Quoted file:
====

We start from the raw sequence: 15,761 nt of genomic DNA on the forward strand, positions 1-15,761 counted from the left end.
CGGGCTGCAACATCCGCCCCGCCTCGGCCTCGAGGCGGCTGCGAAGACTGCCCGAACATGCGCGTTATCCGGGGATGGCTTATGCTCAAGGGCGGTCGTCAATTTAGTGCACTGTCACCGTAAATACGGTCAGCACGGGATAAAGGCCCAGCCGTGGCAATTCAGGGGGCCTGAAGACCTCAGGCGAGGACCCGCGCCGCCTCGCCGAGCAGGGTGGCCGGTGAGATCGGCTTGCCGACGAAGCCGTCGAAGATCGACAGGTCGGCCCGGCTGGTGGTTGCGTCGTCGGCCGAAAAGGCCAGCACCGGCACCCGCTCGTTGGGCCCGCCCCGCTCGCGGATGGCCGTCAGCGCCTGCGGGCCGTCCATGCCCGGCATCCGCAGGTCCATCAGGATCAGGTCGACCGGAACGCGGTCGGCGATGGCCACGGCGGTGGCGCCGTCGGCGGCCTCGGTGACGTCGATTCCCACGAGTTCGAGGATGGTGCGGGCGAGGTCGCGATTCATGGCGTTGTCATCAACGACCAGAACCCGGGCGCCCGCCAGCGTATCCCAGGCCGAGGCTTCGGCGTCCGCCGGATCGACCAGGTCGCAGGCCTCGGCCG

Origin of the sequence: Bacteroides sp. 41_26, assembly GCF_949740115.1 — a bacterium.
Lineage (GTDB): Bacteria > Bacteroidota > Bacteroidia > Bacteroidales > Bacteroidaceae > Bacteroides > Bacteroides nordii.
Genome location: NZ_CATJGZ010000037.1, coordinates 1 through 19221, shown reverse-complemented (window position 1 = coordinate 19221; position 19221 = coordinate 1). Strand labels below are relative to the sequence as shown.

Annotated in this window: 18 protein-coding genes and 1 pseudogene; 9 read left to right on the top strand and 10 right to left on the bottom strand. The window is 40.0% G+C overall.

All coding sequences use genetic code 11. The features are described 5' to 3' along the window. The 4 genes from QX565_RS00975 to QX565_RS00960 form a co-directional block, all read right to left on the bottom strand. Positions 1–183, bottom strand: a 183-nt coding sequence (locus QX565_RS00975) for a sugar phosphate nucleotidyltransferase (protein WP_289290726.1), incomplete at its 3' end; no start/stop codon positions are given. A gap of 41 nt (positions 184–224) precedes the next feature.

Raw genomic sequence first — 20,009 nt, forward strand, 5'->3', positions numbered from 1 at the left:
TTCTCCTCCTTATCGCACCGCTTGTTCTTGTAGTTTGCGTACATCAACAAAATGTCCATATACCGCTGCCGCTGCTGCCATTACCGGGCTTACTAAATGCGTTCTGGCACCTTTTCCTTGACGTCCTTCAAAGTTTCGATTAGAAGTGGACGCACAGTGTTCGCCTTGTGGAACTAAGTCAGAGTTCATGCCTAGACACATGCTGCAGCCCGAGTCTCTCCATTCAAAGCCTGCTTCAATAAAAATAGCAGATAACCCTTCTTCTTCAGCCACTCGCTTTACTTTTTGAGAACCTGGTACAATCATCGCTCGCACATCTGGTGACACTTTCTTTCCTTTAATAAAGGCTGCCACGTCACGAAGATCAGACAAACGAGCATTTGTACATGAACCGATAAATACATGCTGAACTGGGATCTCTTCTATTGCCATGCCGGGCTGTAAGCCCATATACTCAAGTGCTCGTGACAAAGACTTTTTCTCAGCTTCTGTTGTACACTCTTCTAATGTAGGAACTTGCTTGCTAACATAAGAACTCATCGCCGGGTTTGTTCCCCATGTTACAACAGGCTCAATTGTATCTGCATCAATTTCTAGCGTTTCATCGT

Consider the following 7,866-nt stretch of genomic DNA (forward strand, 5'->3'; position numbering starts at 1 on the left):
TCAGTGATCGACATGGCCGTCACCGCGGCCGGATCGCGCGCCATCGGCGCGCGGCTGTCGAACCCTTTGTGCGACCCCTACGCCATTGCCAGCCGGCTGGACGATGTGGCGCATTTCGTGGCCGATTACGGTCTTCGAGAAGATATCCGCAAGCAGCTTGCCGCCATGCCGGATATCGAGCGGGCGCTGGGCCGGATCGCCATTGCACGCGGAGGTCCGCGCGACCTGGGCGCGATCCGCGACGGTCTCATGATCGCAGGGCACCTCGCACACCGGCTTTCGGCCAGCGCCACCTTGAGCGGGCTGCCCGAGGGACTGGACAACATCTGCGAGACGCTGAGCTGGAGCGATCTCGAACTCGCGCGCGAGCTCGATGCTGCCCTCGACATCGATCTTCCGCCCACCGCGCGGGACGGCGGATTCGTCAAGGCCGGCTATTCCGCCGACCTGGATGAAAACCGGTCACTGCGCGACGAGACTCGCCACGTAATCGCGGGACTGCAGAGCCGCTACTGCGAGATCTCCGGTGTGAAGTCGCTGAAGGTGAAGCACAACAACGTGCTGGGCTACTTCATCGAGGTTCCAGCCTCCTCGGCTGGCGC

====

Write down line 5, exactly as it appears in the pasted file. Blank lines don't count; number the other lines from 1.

Genome location: NZ_CATJGZ010000037.1, coordinates 1 through 19221, shown reverse-complemented (window position 1 = coordinate 19221; position 19221 = coordinate 1). Strand labels below are relative to the sequence as shown.